Experimental Design Details
This study will be conducted online from September 8 to October 19 (the deadline in California to register to vote for the 2020 U.S. General Election). Students in select University of California campuses will be invited to participate through behavioral science labs or email lists. There will be several rounds of the experiment. In each round, participants will take two surveys within 10 days: the Initial Survey and the Follow-up Survey. There are two types of participants: "Registrants" are those who have already registered to vote when they begin the study, and "Non-registrants" are those who have not.
The Initial Survey screens for eligibility to vote in California and to register online, and collects demographic information. All participants report their incentivized beliefs on their campus’s voter registration rate, which measures their perception of the norm. The Non-registrants then provide their willingness to pay (WTP) to (not) share their registration status with other participants. They are informed that if their status is shared, they may also receive an email from another participant about the election. To mitigate experimenter demand effects, the topic of the email (voter registration) is not mentioned. Their WTP responses, which are incentive-compatible under a standard multiple price list mechanism, capture the welfare cost of revealing to others that they have not registered to vote (a loss in social recognition). After the Initial Survey, selected Non-registrants are randomly matched to Registrants.
Follow-up Survey: Registrants
The Follow-up Survey is first sent to Registrants, who are shown the names and registration statuses of three other participants. They are first asked to characterize their relationship with each of the participants as Strangers, Acquaintances, Friends, or Close friends. The Registrants are told they may be randomly selected to email one of the three potential recipients. The purpose of the email will randomly differ between Registrants and can be one of two types. The “treatment” email pressures the recipient to register to vote (“Pressure Message”). The “control” email informs the recipient about legislative districts in California (“Info Message”).Registrants assigned the Pressure Message will only see Non-registrants as potential recipients. If the proportion of Registrants in the sample is greater than 75%, then Registrants assigned the Info Message may see a mix of Registrants and Non-registrants as potential recipients. Otherwise, they will only see Non-registrants as potential recipients. Registrants are shown a template of whichever message they were assigned, and are informed that if they are selected to send the message, they can edit it within general guidelines.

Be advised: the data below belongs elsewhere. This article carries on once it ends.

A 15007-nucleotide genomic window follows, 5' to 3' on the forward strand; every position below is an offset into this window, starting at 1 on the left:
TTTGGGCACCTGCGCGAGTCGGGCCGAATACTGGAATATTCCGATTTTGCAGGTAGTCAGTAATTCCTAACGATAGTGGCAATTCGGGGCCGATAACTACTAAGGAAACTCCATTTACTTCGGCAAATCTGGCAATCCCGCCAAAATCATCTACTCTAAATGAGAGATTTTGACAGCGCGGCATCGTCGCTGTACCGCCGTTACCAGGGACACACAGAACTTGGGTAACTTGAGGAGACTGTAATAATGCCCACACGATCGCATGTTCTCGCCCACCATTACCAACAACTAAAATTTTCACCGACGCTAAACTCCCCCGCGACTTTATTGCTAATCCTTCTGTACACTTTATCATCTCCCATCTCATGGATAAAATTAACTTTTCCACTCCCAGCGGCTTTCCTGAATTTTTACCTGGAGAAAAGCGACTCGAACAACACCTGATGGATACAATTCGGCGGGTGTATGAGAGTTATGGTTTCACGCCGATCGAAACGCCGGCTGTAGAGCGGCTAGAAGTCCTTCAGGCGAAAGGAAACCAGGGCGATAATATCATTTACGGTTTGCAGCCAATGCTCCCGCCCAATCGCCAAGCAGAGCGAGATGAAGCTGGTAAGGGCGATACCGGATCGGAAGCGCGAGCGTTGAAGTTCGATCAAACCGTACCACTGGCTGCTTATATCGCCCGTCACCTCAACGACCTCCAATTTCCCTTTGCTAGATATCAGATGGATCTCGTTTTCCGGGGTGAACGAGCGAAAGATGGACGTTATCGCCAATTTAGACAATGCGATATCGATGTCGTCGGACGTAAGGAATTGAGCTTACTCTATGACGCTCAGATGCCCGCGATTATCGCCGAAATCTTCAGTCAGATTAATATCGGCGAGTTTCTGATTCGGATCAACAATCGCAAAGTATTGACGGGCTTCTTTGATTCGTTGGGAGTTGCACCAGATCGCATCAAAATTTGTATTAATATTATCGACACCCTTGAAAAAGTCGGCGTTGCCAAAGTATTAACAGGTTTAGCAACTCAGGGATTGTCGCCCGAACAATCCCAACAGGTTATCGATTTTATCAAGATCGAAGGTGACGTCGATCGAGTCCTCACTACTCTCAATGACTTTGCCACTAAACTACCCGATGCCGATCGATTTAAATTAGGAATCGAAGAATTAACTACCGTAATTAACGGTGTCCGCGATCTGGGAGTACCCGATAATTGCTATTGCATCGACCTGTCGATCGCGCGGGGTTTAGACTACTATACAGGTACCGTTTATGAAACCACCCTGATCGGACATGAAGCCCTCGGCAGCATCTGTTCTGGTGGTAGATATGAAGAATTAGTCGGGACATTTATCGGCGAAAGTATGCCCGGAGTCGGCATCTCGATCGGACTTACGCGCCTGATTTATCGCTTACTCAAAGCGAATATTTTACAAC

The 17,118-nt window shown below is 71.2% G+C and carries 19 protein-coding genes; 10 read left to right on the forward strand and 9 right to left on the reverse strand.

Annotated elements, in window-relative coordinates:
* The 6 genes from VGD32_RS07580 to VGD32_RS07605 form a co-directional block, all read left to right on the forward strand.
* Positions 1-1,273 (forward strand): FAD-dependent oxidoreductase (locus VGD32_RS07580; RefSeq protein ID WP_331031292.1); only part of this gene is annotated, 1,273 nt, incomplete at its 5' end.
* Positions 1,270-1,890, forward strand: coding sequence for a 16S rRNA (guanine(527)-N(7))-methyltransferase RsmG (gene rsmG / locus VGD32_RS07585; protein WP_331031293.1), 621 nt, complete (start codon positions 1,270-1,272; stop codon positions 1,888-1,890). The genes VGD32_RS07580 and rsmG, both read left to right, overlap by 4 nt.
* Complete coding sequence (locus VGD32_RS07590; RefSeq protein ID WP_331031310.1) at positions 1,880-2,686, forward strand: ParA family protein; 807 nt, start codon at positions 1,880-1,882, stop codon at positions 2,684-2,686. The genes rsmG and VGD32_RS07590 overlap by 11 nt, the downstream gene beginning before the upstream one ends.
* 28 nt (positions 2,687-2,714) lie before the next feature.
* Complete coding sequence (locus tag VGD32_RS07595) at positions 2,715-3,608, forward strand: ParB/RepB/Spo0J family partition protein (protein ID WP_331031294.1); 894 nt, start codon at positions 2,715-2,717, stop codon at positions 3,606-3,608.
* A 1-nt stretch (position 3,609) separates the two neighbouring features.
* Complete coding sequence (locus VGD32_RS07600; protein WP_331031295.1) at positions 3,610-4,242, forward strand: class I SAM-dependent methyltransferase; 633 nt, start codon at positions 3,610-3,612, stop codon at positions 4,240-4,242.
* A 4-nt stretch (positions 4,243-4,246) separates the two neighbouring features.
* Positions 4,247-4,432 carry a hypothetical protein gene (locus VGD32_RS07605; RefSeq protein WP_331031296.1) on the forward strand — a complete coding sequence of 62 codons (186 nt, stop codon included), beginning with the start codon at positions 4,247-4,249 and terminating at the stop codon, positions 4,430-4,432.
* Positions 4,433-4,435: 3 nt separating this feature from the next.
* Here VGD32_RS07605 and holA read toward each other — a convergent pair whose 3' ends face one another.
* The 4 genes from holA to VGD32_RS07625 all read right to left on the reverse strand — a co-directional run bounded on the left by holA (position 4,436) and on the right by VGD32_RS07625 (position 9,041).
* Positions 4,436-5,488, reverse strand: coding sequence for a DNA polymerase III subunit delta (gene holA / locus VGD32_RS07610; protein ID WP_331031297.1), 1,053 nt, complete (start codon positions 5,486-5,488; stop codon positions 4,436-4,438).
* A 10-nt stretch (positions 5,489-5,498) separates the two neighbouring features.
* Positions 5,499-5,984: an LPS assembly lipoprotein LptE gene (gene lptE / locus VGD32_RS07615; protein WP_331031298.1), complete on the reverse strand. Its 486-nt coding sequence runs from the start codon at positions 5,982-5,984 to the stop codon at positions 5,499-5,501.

Registrants are also told that if they are selected to send the message, they will have to send it either directly or anonymously. A “Direct Message” must be sent by the Registrant from their own email account, while an “Anonymous Message” will be sent by the research team without mentioning the Registrant's name. For each of the three potential recipients, Registrants are shown whether they would have to send a Direct or Anonymous Message if they are selected to message that recipient. To summarize, the Pressure vs. Info Message condition varies between Registrants, while the Direct vs. Anonymous Message condition varies within Registrant.
For each of the three potential recipients, Registrants are asked on a 7-point Agree/Disagree Likert scale whether the recipient would like to receive a message from them. Then, they are asked the chances that the recipient registers to vote by the election (or for the Info Message condition, the chances that the recipient knows who their local representatives are) first if they do not send the message, and then if they do send the message. For Registrants assigned to the Pressure Message condition, all these beliefs elicitations are incentivized.
Next, the Registrants state their WTP to (not) send the email message to each recipient via a standard multiple price list mechanism that allows the WTP to range from -$7 to $7. For the Registrants who are selected to send the message, they must compose their message on the survey. For Direct Message senders, they must email their message (BCC’ing the research team to validate their complete participation) before finishing the study. For all other Registrants, they must send a confirmation email to the research team before submitting their responses. Figure 2 shows the assignment and interaction of Registrants and Non-registrants.
Follow-up Survey: Non-registrants
After the Registrants have taken the Follow-up Survey, the link is sent to Non-registrants. Non-registrants are asked whether they received an email about the election from another student participant. If they did, they are asked to describe the contents of the email, and then how much they liked/disliked receiving it on a 7-point Likert scale. If they were assigned to receive a Direct Message, they are asked whether the sender was a Stranger, Acquaintance, Friend, or Close Friend, or if they do not remember. Lastly, the Non-registrants may update their guesses on their campus’s registration rate.
Non-registrants' registration statuses and turnout in the election are tracked to assess the causal impact of receiving social pressure.